Unfortunately, some of these decisions do not automatically translate into other cultures. Most languages force you to make decisions that are not applicable to English. Should you use formal or informal language to address users? Can you use the first person or the royal we, or must you formulate impersonal messages? An online banking site’s addressing a German audience with the informal du is a sure-fire way to destroy confidence right on the landing page.”
6. Understand the implications of one-website-fits-all-languages approach to the UX
“Hmm. That’s odd. There’s a video up top, but the captions are in a language you don’t understand. The wording is weird, and the button text doesn’t even fit in the button. How could people think this is good?
Well, it turns out this app wasn’t designed in your language. It was designed in Elvish, then translated into your language. Most people are using the Elvish version, so they don’t know how things look in your language.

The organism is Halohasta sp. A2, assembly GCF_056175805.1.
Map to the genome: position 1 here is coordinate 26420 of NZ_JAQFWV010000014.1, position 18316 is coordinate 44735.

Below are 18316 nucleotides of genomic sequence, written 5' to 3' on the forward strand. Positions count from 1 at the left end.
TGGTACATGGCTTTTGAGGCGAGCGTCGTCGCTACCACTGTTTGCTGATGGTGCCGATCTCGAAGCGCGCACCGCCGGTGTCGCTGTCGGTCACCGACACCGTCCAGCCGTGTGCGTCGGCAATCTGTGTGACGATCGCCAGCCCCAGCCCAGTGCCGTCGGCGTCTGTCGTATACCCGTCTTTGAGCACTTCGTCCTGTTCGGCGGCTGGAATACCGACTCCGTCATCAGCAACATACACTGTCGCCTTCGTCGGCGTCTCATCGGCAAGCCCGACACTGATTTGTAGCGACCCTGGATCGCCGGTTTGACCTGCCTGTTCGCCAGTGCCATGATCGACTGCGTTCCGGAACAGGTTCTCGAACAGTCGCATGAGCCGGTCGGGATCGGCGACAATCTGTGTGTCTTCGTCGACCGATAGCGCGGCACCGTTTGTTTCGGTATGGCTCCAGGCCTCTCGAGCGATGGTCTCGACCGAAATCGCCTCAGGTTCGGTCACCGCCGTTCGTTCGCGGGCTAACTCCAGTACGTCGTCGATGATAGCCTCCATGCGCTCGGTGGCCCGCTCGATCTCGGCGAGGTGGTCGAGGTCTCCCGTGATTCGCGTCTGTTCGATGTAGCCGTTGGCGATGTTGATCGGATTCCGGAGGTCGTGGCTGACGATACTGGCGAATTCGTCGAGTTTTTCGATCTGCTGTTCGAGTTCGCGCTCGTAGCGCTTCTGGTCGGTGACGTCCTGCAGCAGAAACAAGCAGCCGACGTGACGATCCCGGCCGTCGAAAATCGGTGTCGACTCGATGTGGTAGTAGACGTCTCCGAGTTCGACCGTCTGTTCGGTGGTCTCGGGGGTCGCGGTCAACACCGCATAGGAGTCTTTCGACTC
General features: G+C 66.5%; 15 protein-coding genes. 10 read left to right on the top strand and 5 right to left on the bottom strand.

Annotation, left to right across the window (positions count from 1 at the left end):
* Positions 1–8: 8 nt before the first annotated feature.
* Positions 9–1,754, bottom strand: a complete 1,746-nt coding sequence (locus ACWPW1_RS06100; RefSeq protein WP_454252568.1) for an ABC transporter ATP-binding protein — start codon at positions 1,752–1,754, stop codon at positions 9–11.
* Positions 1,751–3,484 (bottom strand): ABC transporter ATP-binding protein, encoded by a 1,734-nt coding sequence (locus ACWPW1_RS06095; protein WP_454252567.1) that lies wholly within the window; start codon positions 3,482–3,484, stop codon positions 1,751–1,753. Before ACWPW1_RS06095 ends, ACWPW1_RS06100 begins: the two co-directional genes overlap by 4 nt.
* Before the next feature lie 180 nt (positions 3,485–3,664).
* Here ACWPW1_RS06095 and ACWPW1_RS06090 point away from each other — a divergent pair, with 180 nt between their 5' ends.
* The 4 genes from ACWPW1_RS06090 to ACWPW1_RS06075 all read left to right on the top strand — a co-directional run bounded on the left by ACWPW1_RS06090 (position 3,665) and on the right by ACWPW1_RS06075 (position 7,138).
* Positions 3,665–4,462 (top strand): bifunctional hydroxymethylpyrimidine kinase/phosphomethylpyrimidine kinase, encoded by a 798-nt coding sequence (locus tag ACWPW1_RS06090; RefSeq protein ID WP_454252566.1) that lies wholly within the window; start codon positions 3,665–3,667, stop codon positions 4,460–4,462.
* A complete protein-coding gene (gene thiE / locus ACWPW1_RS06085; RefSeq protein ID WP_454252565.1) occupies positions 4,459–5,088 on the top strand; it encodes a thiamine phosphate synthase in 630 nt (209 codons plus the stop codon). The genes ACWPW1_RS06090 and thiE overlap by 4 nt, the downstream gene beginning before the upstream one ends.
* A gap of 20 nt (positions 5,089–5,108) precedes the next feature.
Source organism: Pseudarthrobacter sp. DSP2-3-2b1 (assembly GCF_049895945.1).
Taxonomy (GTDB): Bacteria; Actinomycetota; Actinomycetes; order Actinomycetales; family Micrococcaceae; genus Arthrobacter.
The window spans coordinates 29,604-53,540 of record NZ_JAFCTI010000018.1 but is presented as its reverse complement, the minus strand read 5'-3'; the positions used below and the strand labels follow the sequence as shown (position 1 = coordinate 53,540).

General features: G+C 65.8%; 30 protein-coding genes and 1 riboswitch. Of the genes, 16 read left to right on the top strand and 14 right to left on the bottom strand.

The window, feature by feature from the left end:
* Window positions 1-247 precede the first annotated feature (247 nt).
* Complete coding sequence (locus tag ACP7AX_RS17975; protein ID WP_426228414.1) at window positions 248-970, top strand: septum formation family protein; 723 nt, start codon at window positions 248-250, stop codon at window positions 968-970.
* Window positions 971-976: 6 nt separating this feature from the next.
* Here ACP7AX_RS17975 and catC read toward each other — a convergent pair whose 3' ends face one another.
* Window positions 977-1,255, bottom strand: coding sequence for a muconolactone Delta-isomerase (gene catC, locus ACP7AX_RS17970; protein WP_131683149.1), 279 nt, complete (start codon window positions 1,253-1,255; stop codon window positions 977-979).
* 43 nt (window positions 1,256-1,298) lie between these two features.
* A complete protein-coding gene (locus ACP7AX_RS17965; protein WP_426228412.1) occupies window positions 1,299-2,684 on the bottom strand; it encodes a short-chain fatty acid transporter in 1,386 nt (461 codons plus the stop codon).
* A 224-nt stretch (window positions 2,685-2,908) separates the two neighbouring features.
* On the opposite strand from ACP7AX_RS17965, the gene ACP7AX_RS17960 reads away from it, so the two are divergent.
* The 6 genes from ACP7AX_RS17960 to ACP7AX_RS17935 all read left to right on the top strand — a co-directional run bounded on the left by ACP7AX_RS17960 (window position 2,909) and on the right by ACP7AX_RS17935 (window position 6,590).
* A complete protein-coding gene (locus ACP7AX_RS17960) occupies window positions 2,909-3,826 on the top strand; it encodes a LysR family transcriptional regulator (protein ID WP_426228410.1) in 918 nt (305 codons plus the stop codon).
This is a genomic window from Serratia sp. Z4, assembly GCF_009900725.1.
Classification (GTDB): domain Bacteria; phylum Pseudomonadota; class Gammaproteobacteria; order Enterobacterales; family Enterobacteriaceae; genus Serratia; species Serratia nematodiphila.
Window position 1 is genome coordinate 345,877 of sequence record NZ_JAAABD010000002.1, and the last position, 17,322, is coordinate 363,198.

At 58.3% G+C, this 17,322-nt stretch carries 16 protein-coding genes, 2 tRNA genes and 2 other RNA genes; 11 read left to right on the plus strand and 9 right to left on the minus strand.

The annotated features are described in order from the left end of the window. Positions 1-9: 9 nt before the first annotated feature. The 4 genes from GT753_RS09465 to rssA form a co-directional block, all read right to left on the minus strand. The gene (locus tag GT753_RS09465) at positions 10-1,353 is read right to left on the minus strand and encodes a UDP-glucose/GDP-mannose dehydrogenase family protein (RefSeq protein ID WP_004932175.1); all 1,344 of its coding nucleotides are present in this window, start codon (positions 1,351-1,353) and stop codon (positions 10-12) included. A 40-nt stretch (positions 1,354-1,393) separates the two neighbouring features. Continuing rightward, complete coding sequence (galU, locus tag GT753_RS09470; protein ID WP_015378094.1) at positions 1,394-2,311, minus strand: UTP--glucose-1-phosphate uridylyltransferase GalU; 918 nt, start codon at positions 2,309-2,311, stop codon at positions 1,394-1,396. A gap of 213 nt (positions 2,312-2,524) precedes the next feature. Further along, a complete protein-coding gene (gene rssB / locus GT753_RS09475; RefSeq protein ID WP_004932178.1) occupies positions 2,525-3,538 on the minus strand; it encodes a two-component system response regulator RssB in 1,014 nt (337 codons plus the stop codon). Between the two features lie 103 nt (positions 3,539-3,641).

Believe it or not, this is what non-English users have to deal with time and time again. Because many apps are only designed with English in mind, some design details can get lost in translation if you’re not careful.”
7. Be more credible by adapting design, layout and wording
“This "generic mental model" consists of the set of conventions shared by a specific discourse community for a specific genre, such as corporate websites or blogs. This model does not only include linguistic and cultural features, but it also includes typographical, graphical or functionality aspects.
In digital texts, non-compliance with a convention, such as placing the navigation menu to the right of the screen as opposed to the left, might slow down the communication process, but it will not stop it. On the other hand, non-compliance with a norm, such as including recurring spelling errors, will produce a negative effect on the user that will associate it with a lack of quality ... [t]his could lead to a lack of credibility that would stop the text from achieving its pragmatic goal. “
Miguel A. Jiménez-Crespo, PhD,
Rutgers University, The State University of New Jersey, USA,